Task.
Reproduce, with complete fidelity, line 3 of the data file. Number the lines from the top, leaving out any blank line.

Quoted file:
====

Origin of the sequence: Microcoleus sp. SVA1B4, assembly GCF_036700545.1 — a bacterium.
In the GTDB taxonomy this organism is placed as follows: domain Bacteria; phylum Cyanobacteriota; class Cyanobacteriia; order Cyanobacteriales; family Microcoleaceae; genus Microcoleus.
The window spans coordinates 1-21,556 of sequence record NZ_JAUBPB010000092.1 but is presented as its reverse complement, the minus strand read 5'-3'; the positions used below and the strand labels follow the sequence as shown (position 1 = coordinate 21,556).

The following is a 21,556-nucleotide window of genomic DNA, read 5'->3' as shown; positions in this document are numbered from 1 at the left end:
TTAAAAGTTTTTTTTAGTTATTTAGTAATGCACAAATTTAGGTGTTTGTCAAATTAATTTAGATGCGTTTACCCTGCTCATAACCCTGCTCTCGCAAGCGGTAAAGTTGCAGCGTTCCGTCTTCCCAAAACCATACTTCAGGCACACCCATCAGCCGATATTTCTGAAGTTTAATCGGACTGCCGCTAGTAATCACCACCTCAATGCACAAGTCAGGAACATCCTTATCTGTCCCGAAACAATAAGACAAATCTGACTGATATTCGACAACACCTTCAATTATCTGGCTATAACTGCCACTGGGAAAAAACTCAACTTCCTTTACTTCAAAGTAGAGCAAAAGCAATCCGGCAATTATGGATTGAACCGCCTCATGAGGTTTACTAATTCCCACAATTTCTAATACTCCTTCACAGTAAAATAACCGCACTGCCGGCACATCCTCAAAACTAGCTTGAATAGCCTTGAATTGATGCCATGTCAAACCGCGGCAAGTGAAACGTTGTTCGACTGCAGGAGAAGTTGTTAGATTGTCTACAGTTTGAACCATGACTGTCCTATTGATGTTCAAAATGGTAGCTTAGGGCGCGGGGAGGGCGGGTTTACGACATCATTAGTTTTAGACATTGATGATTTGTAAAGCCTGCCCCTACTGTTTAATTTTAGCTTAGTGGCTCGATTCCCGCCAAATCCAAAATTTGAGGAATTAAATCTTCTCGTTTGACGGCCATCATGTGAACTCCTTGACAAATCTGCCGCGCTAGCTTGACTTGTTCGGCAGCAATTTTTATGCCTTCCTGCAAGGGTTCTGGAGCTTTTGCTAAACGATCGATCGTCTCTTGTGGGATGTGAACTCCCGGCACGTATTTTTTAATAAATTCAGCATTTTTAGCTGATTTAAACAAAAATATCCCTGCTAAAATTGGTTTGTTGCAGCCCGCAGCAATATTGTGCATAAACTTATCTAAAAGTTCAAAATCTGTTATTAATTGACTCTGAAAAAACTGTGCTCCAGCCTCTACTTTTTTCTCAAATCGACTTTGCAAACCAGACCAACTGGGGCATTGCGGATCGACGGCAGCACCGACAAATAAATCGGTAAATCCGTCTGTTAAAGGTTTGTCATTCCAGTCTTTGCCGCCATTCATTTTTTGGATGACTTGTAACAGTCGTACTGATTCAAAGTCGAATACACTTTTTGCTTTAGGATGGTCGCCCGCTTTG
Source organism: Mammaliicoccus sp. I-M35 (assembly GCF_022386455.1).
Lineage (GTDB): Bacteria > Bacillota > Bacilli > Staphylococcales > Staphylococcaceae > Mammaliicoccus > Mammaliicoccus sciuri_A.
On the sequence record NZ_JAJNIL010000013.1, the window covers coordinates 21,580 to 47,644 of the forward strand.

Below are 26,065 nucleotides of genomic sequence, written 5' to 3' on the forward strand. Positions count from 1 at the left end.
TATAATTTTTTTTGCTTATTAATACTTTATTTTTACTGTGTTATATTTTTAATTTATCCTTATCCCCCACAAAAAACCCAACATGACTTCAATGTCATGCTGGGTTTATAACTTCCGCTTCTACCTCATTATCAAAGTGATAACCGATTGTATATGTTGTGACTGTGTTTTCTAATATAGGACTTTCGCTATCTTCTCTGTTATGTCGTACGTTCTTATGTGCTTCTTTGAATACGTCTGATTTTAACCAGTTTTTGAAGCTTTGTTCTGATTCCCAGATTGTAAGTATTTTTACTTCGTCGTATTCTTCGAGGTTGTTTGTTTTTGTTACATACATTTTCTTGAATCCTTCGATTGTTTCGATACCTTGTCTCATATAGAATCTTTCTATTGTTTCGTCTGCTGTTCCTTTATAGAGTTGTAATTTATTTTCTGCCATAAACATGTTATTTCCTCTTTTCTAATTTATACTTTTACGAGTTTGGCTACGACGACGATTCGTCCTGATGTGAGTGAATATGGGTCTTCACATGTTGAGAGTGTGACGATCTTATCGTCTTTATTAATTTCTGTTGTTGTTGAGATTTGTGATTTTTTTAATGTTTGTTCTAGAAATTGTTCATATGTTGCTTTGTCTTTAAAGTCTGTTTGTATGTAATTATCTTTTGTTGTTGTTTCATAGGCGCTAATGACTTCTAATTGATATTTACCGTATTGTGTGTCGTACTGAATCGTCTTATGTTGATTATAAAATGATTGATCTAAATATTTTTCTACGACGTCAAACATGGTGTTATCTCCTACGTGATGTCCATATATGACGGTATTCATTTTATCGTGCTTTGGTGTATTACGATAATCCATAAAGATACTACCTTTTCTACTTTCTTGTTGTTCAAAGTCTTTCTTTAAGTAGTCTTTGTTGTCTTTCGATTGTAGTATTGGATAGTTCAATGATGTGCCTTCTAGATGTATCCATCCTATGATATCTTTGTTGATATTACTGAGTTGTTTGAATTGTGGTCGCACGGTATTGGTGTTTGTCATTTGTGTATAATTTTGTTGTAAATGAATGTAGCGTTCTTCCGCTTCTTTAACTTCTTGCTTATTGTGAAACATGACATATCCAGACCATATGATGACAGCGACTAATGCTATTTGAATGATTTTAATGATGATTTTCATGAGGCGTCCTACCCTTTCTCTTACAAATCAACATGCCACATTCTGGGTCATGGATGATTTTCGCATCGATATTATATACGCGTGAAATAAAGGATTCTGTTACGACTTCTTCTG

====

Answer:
The window spans coordinates 1-21,556 of sequence record NZ_JAUBPB010000092.1 but is presented as its reverse complement, the minus strand read 5'-3'; the positions used below and the strand labels follow the sequence as shown (position 1 = coordinate 21,556).